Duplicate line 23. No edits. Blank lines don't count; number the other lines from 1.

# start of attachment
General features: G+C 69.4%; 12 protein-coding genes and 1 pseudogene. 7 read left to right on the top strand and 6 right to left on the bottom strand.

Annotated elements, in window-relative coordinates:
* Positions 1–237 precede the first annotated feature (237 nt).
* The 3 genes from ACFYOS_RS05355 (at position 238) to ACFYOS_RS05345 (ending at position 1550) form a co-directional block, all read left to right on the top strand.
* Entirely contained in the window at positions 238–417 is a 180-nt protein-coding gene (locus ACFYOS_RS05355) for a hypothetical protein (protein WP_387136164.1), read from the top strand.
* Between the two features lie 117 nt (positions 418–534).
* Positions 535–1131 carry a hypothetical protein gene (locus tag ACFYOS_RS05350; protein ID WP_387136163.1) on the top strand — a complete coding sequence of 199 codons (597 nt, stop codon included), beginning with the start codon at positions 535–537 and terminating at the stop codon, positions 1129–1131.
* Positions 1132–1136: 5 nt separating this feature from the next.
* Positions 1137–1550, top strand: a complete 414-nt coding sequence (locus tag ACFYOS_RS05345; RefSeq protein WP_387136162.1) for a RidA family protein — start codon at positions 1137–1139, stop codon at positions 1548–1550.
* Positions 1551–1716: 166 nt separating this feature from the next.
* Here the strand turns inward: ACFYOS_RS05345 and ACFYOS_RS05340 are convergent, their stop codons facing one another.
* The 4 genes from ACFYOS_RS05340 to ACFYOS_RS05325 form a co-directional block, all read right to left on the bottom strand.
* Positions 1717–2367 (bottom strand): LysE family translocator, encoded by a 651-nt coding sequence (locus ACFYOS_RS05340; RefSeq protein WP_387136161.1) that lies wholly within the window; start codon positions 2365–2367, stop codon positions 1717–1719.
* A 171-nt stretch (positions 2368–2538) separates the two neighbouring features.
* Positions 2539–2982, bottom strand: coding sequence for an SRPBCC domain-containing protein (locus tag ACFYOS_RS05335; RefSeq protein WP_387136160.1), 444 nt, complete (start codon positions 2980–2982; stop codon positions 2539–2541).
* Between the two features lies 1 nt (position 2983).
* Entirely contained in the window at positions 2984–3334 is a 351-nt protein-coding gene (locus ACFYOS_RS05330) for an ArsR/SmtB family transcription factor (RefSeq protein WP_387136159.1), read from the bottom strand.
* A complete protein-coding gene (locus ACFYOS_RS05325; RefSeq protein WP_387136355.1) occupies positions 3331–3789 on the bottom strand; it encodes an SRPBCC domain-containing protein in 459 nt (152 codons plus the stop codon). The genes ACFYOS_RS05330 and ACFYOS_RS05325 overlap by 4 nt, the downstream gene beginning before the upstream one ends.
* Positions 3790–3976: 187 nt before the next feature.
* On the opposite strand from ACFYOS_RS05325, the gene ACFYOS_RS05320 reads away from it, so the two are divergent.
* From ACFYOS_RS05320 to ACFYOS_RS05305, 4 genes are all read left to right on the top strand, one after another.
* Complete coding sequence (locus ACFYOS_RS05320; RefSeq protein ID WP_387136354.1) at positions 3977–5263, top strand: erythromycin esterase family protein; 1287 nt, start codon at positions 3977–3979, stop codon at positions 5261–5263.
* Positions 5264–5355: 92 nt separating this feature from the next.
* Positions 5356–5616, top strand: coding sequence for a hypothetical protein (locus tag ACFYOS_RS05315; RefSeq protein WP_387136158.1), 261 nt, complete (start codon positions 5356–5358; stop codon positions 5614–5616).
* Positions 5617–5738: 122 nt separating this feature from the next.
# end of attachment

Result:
* Positions 5264–5355: 92 nt separating this feature from the next.